lean_provenanceOne thing that Lean people like to do is brag about when they first learned about Lean or who they learned it from. We want to show off how close we were to the beginning and who our teachers were. We do it to distinguish ourselves from a crowded field of Lean practitioners ranging from know-nothing self-proclaimed “experts” to those who have repeatedly created functioning flowlines and with engaged workforces.

We all do it. I’ve done it. People in other fields do it, particularly when the event is important (e.g. “I was Google employee #7”) or where the teacher is someone important such as a great musician (e.g. “I studied for 5 years under Itzhak Perlman”). But is it right for Lean people to do this? In the Western tradition, it is clearly right. In the Eastern tradition, it is wrong, because we are bragging and therefore lacking in humility – something that our sensei taught us not to do. But we do it anyway. So now, let us reflect on our lack of humility and commit to never again mentioning our Lean provenance.

Lean people should not brag about their Lean provenance because someone can have 30 years of experience with Lean and know nothing more than how to use some tools, likely poorly at that, while others may be truly skilled in human relations and creating flow after only 2 or 3 years. The length of time one has been exposed to or have practiced Lean does not communicate anything of value.

Another problem with bragging about our Lean provenance is that it disrespects ourselves as well as others. Perhaps without malice or bad intentions, we belittle others. And, we make ourselves small when we try to be big. The bad consequences of doing this surely outweigh the good. It undercuts our influence, creates competition where none is needed, and causes confusion with the audience we are trying to reach.

Rather than brag about our Lean provenance, we should focus our energy on making work easier for people, products and services better for customers, and a stronger organization more capable of withstanding the ups and down of the business cycle.

10 Responses to What’s Your Lean Provenance?

  1. Jay Bitsack says:

    Hi Bob,
    As a footnote to this article, not only is the practice of intimating one’s level of competence based on past/present associations a display of a lack of humility, but it is also very deceptive in nature. And given TRUE LEAN THINKING AND BEHAVING’s fundamental nature/essence, such actions represent an anathema to its true legacy.

    In this context, it would be nice (i.e., comforting, reassuring, inspiring) to believe that one is being “NOBLE” in the practice of a “NOBLE” profession (i.e., CI as a way to make for a better world for humans to live in). And, in that regard, it would be good for each CI practitioner in general, and practitioners of TRUE LEAN THINKING and BEHAVING in particular, to pay heed to the words of Ernest Hemingway…

    There’s nothing noble in being superior to your fellow man. TRUE NOBILITY is being superior to your former self!

  2. Adam Zak says:

    I’ve been particularly successful in recruiting Lean leaders at all levels of the organization for over 20 years. I attribute this success to my unique ability to structure my interview and assessment processes in such a way that allows me to clearly understand each executive’s Lean accomplishments measured against seven proven Lean leadership criteria (of which humility is one of the most important).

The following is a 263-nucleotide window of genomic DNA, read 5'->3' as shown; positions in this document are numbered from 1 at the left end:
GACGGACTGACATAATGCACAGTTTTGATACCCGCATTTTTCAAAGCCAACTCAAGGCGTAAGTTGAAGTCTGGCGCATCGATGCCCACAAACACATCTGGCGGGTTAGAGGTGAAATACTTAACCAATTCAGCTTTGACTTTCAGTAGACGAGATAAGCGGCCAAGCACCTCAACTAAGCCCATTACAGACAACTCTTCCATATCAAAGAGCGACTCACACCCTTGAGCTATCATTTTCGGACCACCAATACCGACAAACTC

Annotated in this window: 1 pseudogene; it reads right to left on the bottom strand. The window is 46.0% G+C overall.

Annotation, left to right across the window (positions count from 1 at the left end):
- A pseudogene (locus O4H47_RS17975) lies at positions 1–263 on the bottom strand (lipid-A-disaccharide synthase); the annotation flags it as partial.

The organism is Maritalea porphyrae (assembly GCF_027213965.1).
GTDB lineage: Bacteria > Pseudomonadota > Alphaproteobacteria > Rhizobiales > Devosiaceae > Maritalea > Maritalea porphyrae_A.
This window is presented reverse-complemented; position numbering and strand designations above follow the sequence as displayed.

It’s interesting to note that in interviews I find candidates who are the most vocal about their Lean experience (and yes, they have multiple certifications to back up their claims) are often the least qualified.

    On the other hand, those who eventually wind up in the most interesting, challenging and exciting new Lean roles (from President & COO, to VP Lean, to Director Operations, etc.) demonstrate their worth with the most vividly detailed, personally intimate and almost magical Lean transformation stories – recounted with humility and very clearly based on first-hand experience.

    Just another example of Real Lean vs. Fake Lean. Which would you rather have in your organization?

    • Jay Bitsack says:

      Hi Adam,

      Interesting post… it definitely keys off of the notion of a TRUE LEAN leader manifesting the behavioral attribute of humility. But, at the same time, it begs the question of what – in the minds and experiences of those exceptional/superior Lean Leaders – constituted REAL LEAN accomplishments vs FAKE LEAN accomplishments? Anyone who recognizes the difference realizes that a person responsible for overseeing the transformation initiative can and will lay claim to significant accomplishments in either case. The key difference is whether or not those accomplishments resulted in a SELF-SUSTAINABLE, CONTINUALLY EVOLVING/ADAPTING, HIGH-PERFORMANCE SYSTEM or whether it eventually fell prey to the more traditional and pervasive way of thinking and behaving.

      You mention the passion and humility with which these exceptional/superior Lean Leaders have demonstrated “THEIR WORTH” through hands-on experiences. In this regard, another question arises as to who developed/defined the seven proven lean leadership criteria in the first place? Could it be that those criteria are only a reflection of correlation as opposed to true causation? And why would anyone who understands what it takes to achieve the level of TRUE LEAN THINKING AND BEHAVING that’s represented by the TPS/Toyota Way believe that meeting these seven criteria are sufficient to achieve the targeted/desired/needed state-of-being where TRUE LEAN THINKING AND BEHAVING is being manifest on a SYSTEM-wide basis? In this regard, I’d have to say that there’s more to achieving this state-of-being than good/captivating story-telling.